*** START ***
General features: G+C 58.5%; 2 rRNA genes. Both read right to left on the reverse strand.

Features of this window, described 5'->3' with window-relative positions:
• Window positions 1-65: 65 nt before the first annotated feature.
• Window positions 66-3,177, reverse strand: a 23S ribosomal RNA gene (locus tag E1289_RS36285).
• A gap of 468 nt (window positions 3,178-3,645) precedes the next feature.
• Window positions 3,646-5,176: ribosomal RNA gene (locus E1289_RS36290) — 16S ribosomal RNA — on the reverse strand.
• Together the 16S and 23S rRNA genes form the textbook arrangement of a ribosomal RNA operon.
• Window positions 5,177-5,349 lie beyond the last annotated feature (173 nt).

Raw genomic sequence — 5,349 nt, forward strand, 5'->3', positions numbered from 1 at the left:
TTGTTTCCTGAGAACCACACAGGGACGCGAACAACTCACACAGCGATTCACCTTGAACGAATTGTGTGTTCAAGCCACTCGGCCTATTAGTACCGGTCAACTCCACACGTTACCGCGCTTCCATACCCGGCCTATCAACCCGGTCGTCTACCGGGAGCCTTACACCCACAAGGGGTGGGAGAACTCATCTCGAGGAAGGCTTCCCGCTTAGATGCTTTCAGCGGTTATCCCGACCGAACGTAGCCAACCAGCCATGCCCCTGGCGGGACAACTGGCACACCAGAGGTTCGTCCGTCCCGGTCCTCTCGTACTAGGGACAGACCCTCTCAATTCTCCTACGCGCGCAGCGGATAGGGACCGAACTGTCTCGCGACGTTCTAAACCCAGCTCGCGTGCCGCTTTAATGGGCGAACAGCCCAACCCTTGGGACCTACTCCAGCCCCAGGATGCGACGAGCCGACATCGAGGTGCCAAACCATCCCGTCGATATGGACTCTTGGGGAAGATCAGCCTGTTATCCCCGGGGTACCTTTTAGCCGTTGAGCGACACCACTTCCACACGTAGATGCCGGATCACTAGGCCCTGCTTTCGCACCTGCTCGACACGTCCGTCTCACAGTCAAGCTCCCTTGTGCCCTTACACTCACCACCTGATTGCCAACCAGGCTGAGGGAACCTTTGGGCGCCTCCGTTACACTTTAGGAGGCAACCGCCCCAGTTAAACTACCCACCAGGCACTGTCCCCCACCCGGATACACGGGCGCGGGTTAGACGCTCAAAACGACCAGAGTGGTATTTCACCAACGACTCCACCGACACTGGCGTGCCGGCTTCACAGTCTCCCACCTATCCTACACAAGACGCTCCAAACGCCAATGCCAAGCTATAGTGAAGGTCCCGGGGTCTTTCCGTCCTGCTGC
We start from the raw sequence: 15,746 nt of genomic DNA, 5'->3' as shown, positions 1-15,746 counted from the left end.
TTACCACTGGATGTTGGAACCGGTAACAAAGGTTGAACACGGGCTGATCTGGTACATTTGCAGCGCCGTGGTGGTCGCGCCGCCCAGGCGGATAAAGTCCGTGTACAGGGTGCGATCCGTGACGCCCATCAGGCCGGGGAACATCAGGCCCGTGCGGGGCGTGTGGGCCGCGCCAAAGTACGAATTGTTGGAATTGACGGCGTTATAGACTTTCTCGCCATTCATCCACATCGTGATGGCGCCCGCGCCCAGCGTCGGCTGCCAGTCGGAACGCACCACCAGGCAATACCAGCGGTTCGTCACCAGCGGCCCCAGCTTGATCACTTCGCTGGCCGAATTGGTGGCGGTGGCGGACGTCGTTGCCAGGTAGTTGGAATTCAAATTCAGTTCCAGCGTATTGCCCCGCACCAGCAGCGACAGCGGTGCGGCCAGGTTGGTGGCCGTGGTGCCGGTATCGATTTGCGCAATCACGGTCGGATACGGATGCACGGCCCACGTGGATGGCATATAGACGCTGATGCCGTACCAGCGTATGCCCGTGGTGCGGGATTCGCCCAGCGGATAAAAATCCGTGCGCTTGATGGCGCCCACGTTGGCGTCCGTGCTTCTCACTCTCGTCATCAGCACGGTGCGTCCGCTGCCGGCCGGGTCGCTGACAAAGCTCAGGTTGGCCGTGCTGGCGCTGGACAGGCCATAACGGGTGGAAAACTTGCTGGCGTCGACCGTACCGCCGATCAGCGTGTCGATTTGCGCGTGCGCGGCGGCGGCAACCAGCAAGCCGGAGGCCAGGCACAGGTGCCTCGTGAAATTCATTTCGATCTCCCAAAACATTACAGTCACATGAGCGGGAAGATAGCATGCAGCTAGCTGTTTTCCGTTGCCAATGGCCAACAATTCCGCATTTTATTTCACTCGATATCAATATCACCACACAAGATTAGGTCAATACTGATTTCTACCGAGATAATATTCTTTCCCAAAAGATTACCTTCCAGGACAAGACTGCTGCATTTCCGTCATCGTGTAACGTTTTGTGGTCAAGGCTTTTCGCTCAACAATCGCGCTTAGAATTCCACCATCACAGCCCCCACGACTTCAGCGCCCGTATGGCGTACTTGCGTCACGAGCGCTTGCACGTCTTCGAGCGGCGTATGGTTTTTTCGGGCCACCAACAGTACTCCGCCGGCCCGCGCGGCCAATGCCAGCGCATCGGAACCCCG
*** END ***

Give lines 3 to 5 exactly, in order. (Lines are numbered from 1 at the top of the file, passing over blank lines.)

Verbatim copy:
• Window positions 1-65: 65 nt before the first annotated feature.
• Window positions 66-3,177, reverse strand: a 23S ribosomal RNA gene (locus tag E1289_RS36285).
• A gap of 468 nt (window positions 3,178-3,645) precedes the next feature.